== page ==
corporate crimes are socially injurious acts committed to further the business interests of people who control companies (ex: false advertising, restraint of trade and price fixing)
What is subcultural theory?
Albert Cohen said in his argument that delinquent behavior of lower-class youths is actually a protest against the norms and values of middle-class US culture. (?)
What is differential association?
the view that people commit crime when their social learning leads them to perceive more definitions favoring crime than favoring conventional behavior.
pg 174 read basic principles of
"let the punishment fit the crime" refers to which criminological school of thought?
the "father of criminology" and the man who referred to offenders as "born criminals" was
the writings of Karl Marx have had a great impact on -----, which faults the economic system producing the conditions that lead to high crime rates
According to the structural perspective, crime rates are a function of ---- forces such as neighbors are a function of conditions, cultural factors, and norm conflict
which of the following situations reflects an act of deviance as opposed to a crime?
a person who withdraws from family after joining a religious cult
regardless of economic and marital status, which factor has the greatest influence on crime rates
referring to the ecology of crime, when is crime most likely to happen?
on July 1st with a temp of 80 degrees
---- refers to a victim's physical weakness or psychological stress that renders them incapable of resisting or deterring crime
which victimization theory claims that victims may initiate, either actively or passively, the confrontation leads to their victimization?
victim precipitation theory
rational choice theory has roots in the ----- school of criminology developed by the italian social think Cesare Beccaria
according to the rational choice approach, the decision to commit crime is structured by
the presence of crime encouragers and absence of crime discouragers
---- reflects the view that criminality is a product of abnormal biological or psychological traits
according to -----, for a variety of genetic and environmental reasons, peoples brains function differently in response to environmental stimuli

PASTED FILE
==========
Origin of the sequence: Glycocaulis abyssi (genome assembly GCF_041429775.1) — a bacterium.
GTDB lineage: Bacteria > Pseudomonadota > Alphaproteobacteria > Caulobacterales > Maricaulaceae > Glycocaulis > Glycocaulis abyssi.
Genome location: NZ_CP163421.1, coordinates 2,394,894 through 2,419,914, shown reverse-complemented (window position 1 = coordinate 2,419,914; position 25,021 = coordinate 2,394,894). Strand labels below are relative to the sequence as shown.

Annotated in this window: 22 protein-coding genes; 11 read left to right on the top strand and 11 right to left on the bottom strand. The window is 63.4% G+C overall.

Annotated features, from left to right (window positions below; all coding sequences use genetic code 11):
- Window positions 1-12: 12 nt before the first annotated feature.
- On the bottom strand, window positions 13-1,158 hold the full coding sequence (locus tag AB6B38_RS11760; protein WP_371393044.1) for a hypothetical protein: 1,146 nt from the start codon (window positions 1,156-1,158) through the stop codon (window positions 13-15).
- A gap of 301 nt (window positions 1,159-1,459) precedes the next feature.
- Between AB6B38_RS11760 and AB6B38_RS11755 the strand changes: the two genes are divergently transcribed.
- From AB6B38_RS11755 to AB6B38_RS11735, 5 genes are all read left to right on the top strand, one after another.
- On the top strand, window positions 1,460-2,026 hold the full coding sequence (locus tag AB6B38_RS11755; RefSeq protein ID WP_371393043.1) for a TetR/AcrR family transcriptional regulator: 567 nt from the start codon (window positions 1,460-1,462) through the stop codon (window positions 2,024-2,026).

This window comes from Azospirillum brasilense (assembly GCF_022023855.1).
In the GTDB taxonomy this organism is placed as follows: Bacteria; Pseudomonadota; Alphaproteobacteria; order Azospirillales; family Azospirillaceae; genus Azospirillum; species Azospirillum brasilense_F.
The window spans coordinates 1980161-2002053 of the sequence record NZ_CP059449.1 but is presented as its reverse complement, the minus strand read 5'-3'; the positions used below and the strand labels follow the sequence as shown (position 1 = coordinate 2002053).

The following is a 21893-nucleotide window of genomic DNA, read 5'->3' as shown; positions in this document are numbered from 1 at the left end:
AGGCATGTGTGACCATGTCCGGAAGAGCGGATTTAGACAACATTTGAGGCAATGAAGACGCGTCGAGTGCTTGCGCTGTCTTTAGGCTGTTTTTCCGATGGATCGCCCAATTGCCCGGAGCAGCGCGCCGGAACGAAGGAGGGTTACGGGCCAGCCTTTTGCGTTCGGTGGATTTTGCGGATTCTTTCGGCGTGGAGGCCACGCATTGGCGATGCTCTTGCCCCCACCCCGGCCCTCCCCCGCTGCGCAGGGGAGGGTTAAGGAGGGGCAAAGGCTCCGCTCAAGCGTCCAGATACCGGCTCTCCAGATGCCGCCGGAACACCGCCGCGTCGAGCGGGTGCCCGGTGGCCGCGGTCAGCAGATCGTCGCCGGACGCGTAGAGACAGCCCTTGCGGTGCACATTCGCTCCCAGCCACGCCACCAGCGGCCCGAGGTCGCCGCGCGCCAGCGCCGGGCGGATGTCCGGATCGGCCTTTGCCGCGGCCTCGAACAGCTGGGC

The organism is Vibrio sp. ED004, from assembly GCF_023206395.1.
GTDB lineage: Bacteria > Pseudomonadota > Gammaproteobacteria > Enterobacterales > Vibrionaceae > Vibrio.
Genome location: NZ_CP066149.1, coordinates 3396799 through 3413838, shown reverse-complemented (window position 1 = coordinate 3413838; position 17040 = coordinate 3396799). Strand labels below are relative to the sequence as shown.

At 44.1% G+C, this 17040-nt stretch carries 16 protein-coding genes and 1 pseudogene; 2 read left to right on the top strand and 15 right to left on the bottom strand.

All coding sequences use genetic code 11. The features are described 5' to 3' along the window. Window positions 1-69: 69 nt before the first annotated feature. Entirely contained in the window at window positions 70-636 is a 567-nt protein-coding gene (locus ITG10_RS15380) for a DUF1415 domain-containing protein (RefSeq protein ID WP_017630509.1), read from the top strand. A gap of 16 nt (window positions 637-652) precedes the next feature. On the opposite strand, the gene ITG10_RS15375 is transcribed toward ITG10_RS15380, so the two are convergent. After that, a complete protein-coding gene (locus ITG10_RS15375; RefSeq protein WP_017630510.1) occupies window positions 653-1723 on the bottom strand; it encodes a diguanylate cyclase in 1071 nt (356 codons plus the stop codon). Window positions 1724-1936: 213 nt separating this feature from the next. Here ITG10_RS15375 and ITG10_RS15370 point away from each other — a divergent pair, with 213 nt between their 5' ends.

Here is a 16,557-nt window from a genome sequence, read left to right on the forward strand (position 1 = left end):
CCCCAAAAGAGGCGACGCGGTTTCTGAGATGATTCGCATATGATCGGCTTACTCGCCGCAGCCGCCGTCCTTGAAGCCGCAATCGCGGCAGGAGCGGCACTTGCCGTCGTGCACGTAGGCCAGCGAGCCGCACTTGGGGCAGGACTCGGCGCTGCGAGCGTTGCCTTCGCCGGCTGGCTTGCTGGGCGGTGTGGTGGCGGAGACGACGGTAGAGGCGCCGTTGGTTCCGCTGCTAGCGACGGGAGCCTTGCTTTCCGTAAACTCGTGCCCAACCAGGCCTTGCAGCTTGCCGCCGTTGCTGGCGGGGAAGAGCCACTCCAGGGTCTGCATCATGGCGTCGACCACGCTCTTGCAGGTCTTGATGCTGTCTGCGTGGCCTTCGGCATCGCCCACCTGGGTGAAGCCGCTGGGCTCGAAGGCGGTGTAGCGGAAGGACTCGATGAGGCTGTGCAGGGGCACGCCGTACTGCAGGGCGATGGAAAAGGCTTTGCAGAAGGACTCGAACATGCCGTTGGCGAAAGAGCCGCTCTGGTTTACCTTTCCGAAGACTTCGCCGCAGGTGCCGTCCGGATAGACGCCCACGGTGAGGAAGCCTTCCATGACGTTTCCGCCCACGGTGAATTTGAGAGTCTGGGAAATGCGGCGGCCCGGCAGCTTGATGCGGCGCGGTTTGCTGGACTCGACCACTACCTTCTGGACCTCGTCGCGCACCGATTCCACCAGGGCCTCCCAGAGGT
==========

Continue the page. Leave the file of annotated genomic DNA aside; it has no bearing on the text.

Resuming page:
which theory focuses on the urban conditions, such as high unemployment and school dropout rates explain crime?
social disorganization theory
according to social structure theory, the root cause of crime can be directly traced to
socioeconomic disadvantages that have become embedded in American society
strain theory holds that crime is a function of
conflict between peoples goals and means
social process theories share one basic concept. which is it?
all people, regardless of their race, class, or gender, have the potential to become delinquents or criminals
social control theory suggest that
crime occurs when the forces that bind people to society are weakened or broken
social reaction theory suggests that
people become criminals when significant members of society label them as such
religion and belief impact criminal behavior. Even children in high crime areas are better able to resist drug use if they
attend religious services
Edwin Sutherland's differential association theory states that
criminal behavior is learned like any other behavior
according to conflict theorists, societal conflict promotes crime by
encouraging greater use of government resources by the poor
----- are behaviors outlawed because they are a threat to the general well-being of society and challenge accepted moral principles
public order crimes
people who seek to control or criminalize deviant behaviors in accordance with their own way of thinking are called
the movement to ban gay marriage in California that led to the passage of Proposition 8 is an example of a/an
what is sociobiology
the view that human behavior is motivated by inborn biological urges to survive and preserve the species
criminologists view the process of becoming a criminal as a learning experience. They theorize that law violators must learn and master techniques that enable them to neutralize conventional values and attitudes, which enables them to drift back and forth between illegitimate and conventional behavior
**even the most committed criminals and delinquents are not involved in criminality all the time
- denial of responsibility: young offenders sometimes claim that their unlawful acts are not their fault--that such acts result from forces beyond their control or are accidents - denial of injury: stealing viewed as borrowing and vandalism is considered mischief that has gotten out of hand - denial of the victim: crime victim "had it coming" - condemnation of the condemners: an offender views the world as a corrupt place with a dog-eat-dog code
a form of culture conflict experienced by lower-class youths because social conditions prevent them from achieving success as defined by the larger society.
links the onset of criminality to weakening of the ties that bind people to society